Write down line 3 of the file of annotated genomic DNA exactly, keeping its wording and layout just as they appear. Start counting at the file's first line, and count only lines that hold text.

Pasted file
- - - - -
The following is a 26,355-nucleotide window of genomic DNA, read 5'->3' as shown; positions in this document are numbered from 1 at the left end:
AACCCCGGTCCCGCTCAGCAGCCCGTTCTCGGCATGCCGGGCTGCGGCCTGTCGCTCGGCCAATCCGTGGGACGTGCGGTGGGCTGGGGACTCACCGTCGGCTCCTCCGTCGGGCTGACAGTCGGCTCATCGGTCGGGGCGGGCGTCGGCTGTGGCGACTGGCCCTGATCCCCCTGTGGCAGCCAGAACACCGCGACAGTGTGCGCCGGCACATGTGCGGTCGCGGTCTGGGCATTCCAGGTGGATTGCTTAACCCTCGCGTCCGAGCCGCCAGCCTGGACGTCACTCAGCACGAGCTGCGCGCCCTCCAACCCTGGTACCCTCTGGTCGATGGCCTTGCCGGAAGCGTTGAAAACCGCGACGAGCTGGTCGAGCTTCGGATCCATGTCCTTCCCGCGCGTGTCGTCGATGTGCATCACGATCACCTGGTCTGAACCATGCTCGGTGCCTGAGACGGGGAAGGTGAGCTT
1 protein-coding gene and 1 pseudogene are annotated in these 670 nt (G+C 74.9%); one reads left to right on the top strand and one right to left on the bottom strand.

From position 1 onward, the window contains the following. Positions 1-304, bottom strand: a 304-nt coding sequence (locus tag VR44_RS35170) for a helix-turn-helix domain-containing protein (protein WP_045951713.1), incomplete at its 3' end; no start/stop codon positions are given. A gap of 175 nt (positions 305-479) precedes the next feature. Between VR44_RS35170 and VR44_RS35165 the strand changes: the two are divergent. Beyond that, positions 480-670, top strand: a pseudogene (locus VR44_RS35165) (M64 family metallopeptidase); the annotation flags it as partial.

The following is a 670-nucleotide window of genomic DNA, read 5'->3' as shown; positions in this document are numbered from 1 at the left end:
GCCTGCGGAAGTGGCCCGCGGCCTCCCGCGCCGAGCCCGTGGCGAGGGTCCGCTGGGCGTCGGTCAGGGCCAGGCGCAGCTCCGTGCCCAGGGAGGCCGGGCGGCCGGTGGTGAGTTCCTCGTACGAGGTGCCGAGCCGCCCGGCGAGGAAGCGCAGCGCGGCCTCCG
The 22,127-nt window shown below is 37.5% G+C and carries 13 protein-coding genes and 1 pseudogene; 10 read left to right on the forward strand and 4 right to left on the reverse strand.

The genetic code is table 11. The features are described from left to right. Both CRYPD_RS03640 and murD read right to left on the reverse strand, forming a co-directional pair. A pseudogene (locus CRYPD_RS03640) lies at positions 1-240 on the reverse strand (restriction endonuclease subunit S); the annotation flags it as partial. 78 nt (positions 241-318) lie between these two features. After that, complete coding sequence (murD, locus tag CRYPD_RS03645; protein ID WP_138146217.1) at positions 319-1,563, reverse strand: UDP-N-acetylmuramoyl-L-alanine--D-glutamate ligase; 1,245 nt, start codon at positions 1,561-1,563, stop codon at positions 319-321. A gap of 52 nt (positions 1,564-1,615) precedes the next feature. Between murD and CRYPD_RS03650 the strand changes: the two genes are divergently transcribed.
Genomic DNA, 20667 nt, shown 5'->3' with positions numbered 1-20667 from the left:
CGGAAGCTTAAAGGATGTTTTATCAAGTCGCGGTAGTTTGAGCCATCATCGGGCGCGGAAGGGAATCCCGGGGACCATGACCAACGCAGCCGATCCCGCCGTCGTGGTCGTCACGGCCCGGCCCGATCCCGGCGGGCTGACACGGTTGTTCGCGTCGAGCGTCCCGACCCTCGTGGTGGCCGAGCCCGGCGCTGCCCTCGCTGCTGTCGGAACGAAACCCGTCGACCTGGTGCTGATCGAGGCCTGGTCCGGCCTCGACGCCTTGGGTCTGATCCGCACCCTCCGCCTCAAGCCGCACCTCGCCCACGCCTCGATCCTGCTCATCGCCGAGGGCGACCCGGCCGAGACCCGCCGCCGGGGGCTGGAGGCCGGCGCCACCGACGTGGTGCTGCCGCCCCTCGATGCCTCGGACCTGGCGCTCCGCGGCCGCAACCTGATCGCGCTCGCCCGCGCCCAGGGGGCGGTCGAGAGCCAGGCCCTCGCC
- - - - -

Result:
1 protein-coding gene and 1 pseudogene are annotated in these 670 nt (G+C 74.9%); one reads left to right on the top strand and one right to left on the bottom strand.